Is the United States out to sabotage China? Chinese leaders think so.
President Xi Jinping accused Washington this week of trying to isolate his country and hold back its development. That reflects the ruling Communist Party’s growing frustration that its pursuit of prosperity and global influence is threatened by U.S. restrictions on access to technology, its support for Taiwan and other moves seen by Beijing as hostile.
Xi, China’s most powerful leader in decades, tries to appear to be above problems and usually makes blandly positive public comments. That made his complaint Monday all the more striking. Xi said a U.S.-led campaign of “containment and suppression” of China has “brought unprecedented, severe challenges.” He called on the public to “dare to fight.”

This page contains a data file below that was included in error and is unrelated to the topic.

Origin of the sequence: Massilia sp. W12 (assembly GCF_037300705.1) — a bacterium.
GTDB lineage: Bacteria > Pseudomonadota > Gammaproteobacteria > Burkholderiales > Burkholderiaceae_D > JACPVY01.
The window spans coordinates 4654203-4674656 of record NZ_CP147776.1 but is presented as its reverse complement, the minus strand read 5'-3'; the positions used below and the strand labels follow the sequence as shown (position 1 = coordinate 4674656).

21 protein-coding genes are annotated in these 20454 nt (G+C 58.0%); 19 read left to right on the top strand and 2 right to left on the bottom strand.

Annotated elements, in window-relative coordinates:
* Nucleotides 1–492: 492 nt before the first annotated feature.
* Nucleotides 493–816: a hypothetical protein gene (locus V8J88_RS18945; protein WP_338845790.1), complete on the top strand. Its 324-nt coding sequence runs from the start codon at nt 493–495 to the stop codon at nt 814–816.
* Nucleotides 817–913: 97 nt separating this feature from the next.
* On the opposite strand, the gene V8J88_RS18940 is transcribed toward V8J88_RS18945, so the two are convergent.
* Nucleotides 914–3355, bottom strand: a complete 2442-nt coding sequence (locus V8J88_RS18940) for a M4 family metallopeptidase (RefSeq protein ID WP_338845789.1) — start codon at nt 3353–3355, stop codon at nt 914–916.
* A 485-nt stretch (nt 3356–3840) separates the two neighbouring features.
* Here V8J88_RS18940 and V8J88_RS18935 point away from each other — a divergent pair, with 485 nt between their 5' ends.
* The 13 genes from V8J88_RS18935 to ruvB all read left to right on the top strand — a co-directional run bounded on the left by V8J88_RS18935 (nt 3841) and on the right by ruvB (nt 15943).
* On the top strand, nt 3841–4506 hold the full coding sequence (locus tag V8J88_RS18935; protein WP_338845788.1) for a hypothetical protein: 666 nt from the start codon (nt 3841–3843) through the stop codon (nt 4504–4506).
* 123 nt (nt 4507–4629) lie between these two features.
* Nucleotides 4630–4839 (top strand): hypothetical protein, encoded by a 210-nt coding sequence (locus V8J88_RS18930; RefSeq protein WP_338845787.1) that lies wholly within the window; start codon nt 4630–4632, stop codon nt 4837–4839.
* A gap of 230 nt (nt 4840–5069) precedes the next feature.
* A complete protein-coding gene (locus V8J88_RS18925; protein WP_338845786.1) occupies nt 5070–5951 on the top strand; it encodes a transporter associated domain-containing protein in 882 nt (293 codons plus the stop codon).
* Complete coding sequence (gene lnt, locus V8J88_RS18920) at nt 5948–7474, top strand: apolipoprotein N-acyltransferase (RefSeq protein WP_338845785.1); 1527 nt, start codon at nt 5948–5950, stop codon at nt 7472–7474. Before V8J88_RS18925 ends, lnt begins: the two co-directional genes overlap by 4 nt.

On Tuesday, Foreign Minister Qin Gang sharpened the warning, saying Washington faces possible “conflict and confrontation” if it fails to change course.
“The foreign minister is speaking on behalf of a widely held view that the United States is coming after China and they have to defend themselves,” said John Delury, an international relations specialist at Yonsei University in Seoul.
China is hardly the only government to fume at Washington’s dominance of global strategic and economic affairs. But Chinese leaders see the United States as making extra effort to thwart Beijing as a challenger for regional and possibly global leadership.